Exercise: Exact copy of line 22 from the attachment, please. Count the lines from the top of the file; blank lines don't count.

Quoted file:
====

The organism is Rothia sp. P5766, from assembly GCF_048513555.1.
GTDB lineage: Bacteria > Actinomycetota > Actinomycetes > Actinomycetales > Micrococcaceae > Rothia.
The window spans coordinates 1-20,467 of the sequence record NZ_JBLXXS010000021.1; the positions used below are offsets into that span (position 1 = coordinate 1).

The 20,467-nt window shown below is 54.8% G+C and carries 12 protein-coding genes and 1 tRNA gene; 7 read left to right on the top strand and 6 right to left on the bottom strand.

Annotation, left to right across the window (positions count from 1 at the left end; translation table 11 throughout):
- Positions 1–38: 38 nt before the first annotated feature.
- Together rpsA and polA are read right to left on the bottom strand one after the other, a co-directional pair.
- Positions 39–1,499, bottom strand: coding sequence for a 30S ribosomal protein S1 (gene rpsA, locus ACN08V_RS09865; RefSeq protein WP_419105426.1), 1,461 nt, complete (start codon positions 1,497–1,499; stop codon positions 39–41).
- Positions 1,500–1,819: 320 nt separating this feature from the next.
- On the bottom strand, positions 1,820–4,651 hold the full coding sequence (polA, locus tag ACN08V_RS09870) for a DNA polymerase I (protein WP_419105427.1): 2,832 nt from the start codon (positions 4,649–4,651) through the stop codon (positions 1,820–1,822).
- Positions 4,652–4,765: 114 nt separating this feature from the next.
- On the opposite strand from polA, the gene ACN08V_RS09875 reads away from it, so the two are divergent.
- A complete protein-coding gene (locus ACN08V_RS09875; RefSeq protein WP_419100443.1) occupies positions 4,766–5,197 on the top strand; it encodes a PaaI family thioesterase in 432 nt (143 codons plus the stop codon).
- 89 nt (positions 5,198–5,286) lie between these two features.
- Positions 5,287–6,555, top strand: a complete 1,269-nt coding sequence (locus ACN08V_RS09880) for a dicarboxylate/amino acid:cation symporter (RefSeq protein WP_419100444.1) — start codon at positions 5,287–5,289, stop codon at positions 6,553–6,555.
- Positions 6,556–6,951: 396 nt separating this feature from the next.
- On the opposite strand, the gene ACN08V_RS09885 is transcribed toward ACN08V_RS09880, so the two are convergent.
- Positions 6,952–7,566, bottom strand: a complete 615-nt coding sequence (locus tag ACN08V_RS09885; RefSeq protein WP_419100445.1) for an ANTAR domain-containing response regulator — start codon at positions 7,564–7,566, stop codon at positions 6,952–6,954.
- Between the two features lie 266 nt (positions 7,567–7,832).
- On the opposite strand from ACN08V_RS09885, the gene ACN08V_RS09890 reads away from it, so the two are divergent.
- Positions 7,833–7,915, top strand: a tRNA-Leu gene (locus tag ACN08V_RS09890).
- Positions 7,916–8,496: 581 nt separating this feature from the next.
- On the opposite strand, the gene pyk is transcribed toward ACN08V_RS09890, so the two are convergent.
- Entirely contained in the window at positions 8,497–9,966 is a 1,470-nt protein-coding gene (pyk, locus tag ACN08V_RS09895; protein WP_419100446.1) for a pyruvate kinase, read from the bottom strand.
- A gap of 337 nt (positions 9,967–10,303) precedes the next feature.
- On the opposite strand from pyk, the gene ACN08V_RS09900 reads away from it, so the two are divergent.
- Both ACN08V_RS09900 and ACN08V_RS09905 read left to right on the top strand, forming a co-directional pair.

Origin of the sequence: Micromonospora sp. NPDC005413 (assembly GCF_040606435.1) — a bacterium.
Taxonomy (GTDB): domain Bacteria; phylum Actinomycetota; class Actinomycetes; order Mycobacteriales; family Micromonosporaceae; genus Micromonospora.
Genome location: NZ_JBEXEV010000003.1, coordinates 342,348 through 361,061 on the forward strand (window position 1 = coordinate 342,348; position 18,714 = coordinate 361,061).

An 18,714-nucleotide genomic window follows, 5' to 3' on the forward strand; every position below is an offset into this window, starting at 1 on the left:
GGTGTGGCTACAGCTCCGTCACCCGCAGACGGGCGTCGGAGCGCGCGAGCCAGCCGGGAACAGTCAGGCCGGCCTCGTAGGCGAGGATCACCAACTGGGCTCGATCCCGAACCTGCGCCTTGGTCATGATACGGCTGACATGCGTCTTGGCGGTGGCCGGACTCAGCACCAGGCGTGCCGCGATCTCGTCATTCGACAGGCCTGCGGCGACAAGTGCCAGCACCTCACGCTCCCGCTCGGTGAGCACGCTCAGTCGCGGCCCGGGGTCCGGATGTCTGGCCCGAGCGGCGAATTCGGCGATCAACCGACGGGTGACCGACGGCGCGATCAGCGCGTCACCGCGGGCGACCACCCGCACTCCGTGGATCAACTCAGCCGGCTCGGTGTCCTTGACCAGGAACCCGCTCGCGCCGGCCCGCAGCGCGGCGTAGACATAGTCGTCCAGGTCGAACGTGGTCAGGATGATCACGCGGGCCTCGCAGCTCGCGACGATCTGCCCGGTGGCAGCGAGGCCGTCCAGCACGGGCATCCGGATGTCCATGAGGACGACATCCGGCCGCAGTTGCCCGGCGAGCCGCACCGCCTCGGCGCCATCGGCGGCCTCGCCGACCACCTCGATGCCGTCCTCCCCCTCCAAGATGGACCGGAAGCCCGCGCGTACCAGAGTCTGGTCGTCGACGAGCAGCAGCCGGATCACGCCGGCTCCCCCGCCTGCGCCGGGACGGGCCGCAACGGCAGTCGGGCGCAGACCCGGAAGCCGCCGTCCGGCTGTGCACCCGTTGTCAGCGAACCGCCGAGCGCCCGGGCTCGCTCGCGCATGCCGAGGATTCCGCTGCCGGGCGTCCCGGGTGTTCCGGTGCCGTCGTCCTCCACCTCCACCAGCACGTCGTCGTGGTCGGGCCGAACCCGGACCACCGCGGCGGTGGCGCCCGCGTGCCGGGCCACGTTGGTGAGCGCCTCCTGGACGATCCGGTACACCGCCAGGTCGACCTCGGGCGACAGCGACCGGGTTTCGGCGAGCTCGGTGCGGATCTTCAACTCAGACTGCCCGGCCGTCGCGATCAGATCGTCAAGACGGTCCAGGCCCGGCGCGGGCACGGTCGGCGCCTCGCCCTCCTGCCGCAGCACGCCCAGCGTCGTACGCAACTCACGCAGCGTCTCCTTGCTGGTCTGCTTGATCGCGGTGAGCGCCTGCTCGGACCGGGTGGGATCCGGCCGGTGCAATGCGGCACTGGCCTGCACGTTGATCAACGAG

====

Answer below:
- Positions 7,916–8,496: 581 nt separating this feature from the next.